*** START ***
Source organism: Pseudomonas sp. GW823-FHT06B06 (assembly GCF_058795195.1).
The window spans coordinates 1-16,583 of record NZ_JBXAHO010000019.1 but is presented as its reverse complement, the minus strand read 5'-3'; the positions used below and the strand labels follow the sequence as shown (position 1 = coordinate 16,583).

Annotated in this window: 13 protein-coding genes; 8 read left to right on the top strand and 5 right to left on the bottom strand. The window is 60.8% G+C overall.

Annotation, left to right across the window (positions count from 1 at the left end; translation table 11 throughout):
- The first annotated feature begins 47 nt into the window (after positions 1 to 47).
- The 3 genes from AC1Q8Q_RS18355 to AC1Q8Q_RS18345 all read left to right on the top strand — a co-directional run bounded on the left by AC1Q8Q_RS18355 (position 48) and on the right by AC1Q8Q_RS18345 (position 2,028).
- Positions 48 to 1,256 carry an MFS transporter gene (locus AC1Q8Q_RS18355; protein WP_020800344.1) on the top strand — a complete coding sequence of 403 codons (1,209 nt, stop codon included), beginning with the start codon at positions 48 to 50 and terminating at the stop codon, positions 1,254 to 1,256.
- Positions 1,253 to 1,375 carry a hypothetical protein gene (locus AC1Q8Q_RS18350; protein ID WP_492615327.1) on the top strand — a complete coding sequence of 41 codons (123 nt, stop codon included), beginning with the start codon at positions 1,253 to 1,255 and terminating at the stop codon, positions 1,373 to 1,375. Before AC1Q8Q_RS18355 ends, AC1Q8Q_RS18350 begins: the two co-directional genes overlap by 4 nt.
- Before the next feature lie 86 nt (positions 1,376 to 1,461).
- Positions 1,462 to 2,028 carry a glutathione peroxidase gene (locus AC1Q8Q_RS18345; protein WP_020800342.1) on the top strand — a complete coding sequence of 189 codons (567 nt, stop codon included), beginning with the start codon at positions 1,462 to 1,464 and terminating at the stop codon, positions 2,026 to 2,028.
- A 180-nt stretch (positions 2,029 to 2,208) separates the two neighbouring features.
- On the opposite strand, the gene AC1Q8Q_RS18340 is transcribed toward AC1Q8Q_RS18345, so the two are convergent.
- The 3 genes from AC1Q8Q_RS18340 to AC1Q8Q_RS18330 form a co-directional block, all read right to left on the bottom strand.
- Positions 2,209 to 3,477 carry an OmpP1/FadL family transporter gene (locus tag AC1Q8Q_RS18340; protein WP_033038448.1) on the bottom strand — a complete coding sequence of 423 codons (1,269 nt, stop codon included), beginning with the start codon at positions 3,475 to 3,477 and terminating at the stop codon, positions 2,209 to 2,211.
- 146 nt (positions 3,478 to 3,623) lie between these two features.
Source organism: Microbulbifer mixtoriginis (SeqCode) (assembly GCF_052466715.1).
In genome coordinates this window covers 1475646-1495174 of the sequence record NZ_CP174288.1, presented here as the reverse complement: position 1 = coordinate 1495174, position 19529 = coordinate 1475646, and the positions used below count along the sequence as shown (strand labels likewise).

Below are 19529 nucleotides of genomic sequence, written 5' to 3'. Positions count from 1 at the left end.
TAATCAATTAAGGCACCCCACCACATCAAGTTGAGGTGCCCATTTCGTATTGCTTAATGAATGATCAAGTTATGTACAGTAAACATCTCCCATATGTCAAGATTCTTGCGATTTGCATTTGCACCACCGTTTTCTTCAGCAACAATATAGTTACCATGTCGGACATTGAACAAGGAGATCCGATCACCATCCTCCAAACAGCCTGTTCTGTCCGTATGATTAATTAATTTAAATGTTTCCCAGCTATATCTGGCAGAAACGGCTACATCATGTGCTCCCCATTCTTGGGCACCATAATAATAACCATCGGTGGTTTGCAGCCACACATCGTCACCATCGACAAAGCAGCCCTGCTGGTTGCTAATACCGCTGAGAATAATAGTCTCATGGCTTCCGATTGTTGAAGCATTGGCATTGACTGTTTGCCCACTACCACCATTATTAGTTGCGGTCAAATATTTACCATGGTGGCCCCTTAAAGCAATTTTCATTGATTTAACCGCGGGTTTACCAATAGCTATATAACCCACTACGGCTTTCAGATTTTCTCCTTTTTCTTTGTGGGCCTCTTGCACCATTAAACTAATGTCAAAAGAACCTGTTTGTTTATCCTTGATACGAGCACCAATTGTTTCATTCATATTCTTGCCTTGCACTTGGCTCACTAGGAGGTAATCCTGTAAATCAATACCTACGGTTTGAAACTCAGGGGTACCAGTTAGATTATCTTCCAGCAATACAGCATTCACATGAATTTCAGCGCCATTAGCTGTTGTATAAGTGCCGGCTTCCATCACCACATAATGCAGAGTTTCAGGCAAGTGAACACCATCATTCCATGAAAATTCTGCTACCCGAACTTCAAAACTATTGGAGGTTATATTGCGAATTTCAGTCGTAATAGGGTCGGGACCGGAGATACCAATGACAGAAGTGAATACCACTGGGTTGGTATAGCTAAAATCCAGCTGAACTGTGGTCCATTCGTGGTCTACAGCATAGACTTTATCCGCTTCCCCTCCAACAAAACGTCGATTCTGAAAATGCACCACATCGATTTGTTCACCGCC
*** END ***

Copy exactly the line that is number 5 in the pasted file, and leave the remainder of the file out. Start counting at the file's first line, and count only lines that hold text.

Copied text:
- The first annotated feature begins 47 nt into the window (after positions 1 to 47).